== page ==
Goodbye, Babylon

Goodbye Babylon

Various ArtistsGoodbye, Babylon Dust-to-Digital DTD-01 (2003)

It simply isn’t possible to consider the history of American music in any sort of objective, comprehensive way without considering its religious music.  As the liner notes quite astutely put it, despite at lot of rhetoric about freedom of religion, the United States has always been a predominantly christian nation of a decidedly protestant variety.  What freedom there was manifested itself primarily in the ability of the evangelical movement, epitomized by the pentecostal (or “sanctified”) movement, to lend itself to musical expression in a completely open-ended fashion.  And left to their own devices, these religious movements did indeed construct their own vocabularies of musical texts and performance styles.  It is hard not to be amazed at the music here.

Many of the greatest american folk recordings are here.  From Blind Roosevelt Graves & Brother‘s “Woke Up This Morning (With My Mind on Jesus)” and “I’ll Be Rested (When the Roll is Called)”, The Carter Family‘s “River of Jordan” and “Keep on the Sunny Side”, Rev. Sister Mary Nelson‘s “Judgment”, and other gems like Rev. Gary Davis‘ “I Belong to the Band – Hallelujah!”.  Now, many of these songs have already entered the canon through previous compilations like Harry Smith’s Anthology of American Music and John Fahey‘s American Primitive, Vol. 1: Raw Pre-War Gospel.  But this is still perhaps one of the most ambitious gospel box sets yet assembled.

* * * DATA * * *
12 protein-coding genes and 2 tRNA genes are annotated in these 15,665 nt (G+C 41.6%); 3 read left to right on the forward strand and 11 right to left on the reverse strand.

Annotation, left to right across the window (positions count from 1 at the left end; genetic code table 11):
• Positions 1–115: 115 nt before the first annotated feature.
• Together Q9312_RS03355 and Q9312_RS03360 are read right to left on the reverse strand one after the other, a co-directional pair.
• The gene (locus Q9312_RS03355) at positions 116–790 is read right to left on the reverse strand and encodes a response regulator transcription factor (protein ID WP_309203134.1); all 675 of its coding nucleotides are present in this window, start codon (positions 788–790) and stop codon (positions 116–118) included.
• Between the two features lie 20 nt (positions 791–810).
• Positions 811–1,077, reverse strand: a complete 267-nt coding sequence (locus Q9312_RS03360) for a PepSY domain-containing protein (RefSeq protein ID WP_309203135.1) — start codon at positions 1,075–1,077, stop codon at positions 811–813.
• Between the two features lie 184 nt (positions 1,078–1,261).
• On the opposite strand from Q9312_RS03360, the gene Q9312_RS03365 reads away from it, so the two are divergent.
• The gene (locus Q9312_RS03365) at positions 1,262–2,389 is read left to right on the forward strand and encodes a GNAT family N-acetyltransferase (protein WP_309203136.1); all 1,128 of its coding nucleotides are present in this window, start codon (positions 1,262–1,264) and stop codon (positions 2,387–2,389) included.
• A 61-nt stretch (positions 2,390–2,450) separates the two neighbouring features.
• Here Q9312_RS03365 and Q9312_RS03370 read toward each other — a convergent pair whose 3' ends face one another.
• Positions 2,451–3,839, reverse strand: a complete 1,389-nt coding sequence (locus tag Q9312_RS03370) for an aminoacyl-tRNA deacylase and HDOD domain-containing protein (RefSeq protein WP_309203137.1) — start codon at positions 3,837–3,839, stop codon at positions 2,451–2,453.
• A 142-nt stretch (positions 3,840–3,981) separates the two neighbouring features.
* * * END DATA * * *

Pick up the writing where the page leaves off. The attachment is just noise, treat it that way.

The focus here is on the earliest American religious recordings of the 20th Century, up through the 1940s.  The recordings included actually stretch into the 1960s, but those later recordings are exclusively those that recreate the styles of much earlier times.  So despite the massive size of this set, it bears mentioning that the scope is rather specific.  The modernization of gospel is only implied, most notably by way of tracks from The Silver Leaf Quartette of Norfolk and The Trumpeteers.  The Soul Stirrers, The Swan Silvertones, The Dixie Hummingbirds, and many others of the very greatest gospel acts are mentioned only in the liner notes, and are not represented by any song selections.  One oddity here that shouldn’t be overlooked is that this collection is integrated, intermixing white religious songs with black gospel, which certainly does not make for a historically accurate account.  That said, the set’s only other real faults are the triviality and superficiality of some of the liner notes, the tendency toward a mere historical curiosity value of the last disc of sermons, and the over-reliance on rather marginal country gospel songs to round out the collection.

This set should be considered like one volume of an encyclopedia of American music.  And even beyond the boundaries of North America.  In Terrence Malick‘s The Thin Red Line, a group of pacific islanders walk through their village singing a song.  Why do its harmonies sound so much like “Standing on the Promises” by The Tennessee Mountaineers?  That’s a big question, and not just in regard to a specific comparison between those two songs.  This set poses many big questions about that evolution and growth of modern music, and where things come together and diverge…